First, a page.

Lisa, Welcome to Afterthoughts! I think it *is* overwhelming, even for those of us who begin it from the very beginning, because it is so different from how we ourselves were educated. There is a juggling battle with so many children I’m sure, but I think a lot of it is our own minds and learning to think differently about education.

    Amy, CONGRATULATIONS ON YOUR NEW BABY! Glad you liked the post…

    KM, Small world, hm? I really think our girls would adore each other! I’m sure she just needs the Vitamin D, right? 😉

    Kathy, I agree. I posted a link to this on my husband’s FB account {we aren’t much for FB, but…}, and my friend whose child has Down’s responded and said YES this is the attitude she wants toward her son. He is not less than human and he deserves the *real* books and the *good* literature, even if he doesn’t get as much out of it as some of the other children will.

  • Reply Ellen February 2, 2012 at 9:09 pm

    Yes, but is it possible to set a bountiful feast with wonderful living books that are easier for your child to understand? I enjoy reading here, but honestly, I’m skeptical of AO because its rigor looks like it could be too much for my boys in first grade. I care deeply that my boys learn to love learning when we are in the early years of school, and I’m not going to endanger that by throwing them in the deep end of the pool before they’re ready.

    If you’re still doing AO, and your daughter isn’t engaging, will you continue? I guess I want to know if you’d consider using another curriculum (with less challenging living books) if the one that you’ve chosen is contributing to her desire not to do school…. even though you have loved Ambleside for your son.

    • Reply Monique Laura May 18, 2019 at 1:15 pm

      I have wrestled with what is appropriate for my son due to his learning delays. He has austism but is within the subset that includes Pervasive Demand Avoidance. This diagnosis is more readily known in England: The PDA shows itself by resisting anything that appears to be a demand (obligation) even with things that the child enjoys. My son is very habitual and rigid. If he thinks he can’t do it with a great amount of success he won’t attempt it. Imagine what that means for learning any new concept like phonics, writing, math, ect? He resists lessons EVERY SINGLE DAY. I have found ways around his anxiety though to continue having lessons consistently.

      His expressive and receptive language problems have prevented me from beginning AO 1. He barely can narrate a children’s bible story. He easily shuts down mentally so lessons are very short. I have seen growth but to put anything challenging or ideas that he cannot grasp with ease provokes anxiety which would easily trigger “school refusal”. That happened when he was around six years old. Just feeling required to do the lesson sent him into full blown panic mode ending with tears.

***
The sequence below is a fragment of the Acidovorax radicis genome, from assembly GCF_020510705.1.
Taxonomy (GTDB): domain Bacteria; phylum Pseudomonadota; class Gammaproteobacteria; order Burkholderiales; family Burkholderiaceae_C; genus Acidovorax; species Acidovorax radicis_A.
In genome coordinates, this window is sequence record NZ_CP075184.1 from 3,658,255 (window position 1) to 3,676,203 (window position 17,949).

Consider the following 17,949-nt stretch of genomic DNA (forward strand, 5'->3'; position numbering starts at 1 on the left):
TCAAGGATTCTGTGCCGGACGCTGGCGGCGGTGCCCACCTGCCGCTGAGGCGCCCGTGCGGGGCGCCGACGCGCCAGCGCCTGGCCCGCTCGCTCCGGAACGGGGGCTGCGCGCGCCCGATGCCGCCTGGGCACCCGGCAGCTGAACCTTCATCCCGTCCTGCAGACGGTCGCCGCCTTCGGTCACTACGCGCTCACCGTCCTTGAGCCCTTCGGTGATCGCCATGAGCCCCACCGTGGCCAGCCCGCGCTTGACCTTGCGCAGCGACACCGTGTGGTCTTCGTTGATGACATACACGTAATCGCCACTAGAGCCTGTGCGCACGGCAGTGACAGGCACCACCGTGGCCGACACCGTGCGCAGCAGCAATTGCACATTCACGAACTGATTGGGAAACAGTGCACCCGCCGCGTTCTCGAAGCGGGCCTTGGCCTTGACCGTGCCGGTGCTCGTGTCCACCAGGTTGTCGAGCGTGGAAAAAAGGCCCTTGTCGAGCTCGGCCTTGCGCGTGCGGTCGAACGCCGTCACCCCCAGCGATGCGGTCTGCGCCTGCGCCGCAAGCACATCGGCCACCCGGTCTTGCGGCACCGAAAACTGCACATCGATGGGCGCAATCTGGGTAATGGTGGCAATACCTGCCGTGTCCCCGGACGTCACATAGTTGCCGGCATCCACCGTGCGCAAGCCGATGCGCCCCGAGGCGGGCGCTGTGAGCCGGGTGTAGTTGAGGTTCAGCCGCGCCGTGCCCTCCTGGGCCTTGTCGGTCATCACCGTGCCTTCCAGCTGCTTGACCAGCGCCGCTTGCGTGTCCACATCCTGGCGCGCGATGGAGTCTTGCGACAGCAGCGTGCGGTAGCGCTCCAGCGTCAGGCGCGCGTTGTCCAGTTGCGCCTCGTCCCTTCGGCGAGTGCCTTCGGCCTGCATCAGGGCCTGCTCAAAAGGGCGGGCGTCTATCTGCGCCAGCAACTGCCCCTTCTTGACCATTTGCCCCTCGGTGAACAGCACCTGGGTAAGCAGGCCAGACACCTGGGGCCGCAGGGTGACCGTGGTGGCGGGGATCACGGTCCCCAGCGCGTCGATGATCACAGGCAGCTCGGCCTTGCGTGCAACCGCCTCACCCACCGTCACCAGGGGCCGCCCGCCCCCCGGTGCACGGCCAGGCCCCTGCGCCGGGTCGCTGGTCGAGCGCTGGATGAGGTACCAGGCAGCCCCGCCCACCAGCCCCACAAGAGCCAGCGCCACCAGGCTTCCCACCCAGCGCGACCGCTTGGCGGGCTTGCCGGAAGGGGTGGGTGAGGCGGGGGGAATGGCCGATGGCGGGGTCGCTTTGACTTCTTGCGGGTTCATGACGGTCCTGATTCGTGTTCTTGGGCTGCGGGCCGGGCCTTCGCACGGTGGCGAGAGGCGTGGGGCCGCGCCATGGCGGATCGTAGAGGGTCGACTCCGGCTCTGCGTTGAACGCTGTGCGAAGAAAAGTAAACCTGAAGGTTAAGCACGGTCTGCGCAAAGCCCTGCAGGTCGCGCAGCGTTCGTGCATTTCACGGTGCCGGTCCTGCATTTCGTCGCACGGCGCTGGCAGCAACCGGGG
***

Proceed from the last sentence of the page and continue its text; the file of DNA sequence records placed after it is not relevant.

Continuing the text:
I have clung to this quote by Ms. Mason that has brought me great comfort in what I am doing with my son:

      “Simple stories, easy poetry, facts and ideas within their grasp, such should be the subject matter given to children. It is not a matter of teaching them to dance: they must learn to walk: they should read nothing but what they can perfectly well feel and understand.” PR vol 1 p. 526

      He is enjoying the riches, CM Elementary Arithmetic, and geography through picture books. He confidently just learned the ABC song after over a year of very hard work. His penmanship is slow but steady and he is becoming proud of his work.

      I keep Ms. Mason’s first principle at the forefront of my mind when planning his lessons: Children are born persons. I try to put before my son those ideas that he can well feel and understand and increase those concepts as he is able. He just turned 8 in April.

  • Reply Kathy February 2, 2012 at 6:07 am

    We have faced some learning issues here, but the meaty readings are welcome. Forcing a child to subsist on bread and water kills the spirit.

  • Reply Kansas Mom February 2, 2012 at 4:28 am

    How funny…we’ve skipped First Daughter’s reading lessons every day so far this week to (wait for it) play outside! The weather has been unseasonably warm and she is so ornery at her lessons. (She can read all right, I think, but she refuses to read in a reasonable way for anyone, most especially me. Oh that girl!)

    So we’re taking it very slowly and she’ll come around just fine. In the meantime, she’s narrating twice as well as her brother who’s in second grade and embarrassing him on a daily basis to do it.

    But not while we’re outside soaking up the sun.

  • Reply ...they call me mommy... February 2, 2012 at 3:41 am

    AWESOME! This is so good and so timely for me, Brandy!! I really needed to hear this especially in regards to my son (6)! He sounds EXACTLY like your daughter. THANK YOU! I am going to pass on the link to others!

  • Reply Pam... February 2, 2012 at 1:20 am

    Wow. I love what you just said, and how you said it.

  • Reply Lisa February 2, 2012 at 12:53 am

    Hi Brandy,
    We are veteran homeschoolers, but just started implementing the CM methods this year. And our children have flourished. However, we are now considering using the AO curriculum beginning next year. I am so thankful to have found your blog! Because after visiting the AO website repeatedly, it is all so overwhelming to me to even think about homeschooling 5 children (ages 4 – 13 yrs.) and trying cover all that material!! I will be “visiting” you often for much-needed encouragement, I’m sure.
    And I am your newest visitor, btw. Stop by and visit me sometime. 🙂
    (Sorry – didn’t mean to write a book.)
    Many blessings,